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Animal Sheltering
From May-June 1997 Issue

The Front Lines

HSUS Launches Its "First Strike"
Campaign Focuses on the Link between Animal Abuse and Human Violence

The HSUS is bolstering its efforts to educate the public and social-service professionals about the undeniable connection between animal abuse and human violence. The HSUS's new "First Strike" campaign will increase awareness of the well-documented connection, but more importantly will attempt to strengthen the ties that bind community organizations together in an effort to improve abuse prevention, increase intervention efforts, and strengthen anti-cruelty laws.

 Your agency can take the lead in educating those who are on the front lines: members of the public and animal welfare, law enforcement, human services, and education professionals. Once investigators in humane agencies and social service agencies are trained to identify instances of abuse and begin sharing pertinent data with each other, your community will be better able to rescue animals and people who stand in harm's way.

 To help you get started, The HSUS has created a First Strike campaign kit filled with materials on intervention and prevention. The kit contains fact sheets customized for animal-shelter personnel, law-enforcement representatives, social workers, educators, parents, and the general public. It also features advice enjoining an existing anti-violence coalition or organizing a new one.

 "Action against violence must draw on all the diverse talents of a community," says Randall Lockwood, PhD, HSUS vice-president for Training Initiatives, a psychologist who's published numerous articles on the cycle of abuse. "Humane groups can help identify the perpetrators and victims of violence and can act as resources to promote empathy and compassion to others within the community."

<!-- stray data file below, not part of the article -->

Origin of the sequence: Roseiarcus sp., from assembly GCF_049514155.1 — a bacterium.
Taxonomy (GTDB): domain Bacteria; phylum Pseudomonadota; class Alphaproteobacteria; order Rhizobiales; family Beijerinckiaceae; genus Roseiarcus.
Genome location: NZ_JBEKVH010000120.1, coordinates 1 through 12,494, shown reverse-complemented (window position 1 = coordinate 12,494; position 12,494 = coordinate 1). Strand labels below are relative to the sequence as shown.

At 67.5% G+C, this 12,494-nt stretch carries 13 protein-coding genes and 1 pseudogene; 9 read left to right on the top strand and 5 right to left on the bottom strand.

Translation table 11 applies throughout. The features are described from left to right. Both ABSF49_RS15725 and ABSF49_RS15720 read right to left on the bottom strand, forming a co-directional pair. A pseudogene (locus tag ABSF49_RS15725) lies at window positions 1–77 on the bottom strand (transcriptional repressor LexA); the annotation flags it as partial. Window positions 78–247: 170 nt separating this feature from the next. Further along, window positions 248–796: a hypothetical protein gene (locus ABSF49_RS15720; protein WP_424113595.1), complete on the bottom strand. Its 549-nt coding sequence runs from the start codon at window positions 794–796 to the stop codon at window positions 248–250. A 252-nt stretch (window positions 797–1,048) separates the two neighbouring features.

The HSUS recently sponsored a national public opinion poll which reveals the depth of the public's interest in this topic. Some of the survey's results include:

  • Four in five Americans want stronger enforcement of anti-cruelty laws and 75 percent are more likely to support politicians who vote to strengthen such laws. Americans have witnessed an incident of intentional animal abuse within the last five years, though less than half reported the incident to authorities.

  • Three in ten Americans said that either they, a friend, or a co-worker has been a victim of domestic abuse.

  • Of those reporting abusive situations where a pet was present, 18 percent said that the victims' pets were either threatened, injured, or killed by the perpetrator.



    These findings underscore the need for collaborative efforts to prevent all forms of violence.

     The First Strike campaign will be the focus of a two-day symposium entitled "Cruelty to Animals and Human Violence: Making the Connection," scheduled for September 9-10 in Washington, DC.
    Call toll-free 888-213-0956 to register for the symposium or to learn more about the First Strike campaign. To receive a campaign kit containing brochures, handbooks, ad slicks, and fact sheets, request order #PM2188 and send $8 to First Strike Campaign, 2100 L St., NW, Washington, DC 20037.

    -Debbie Duel

     Copyright © 1997 The Humane Society of the United States.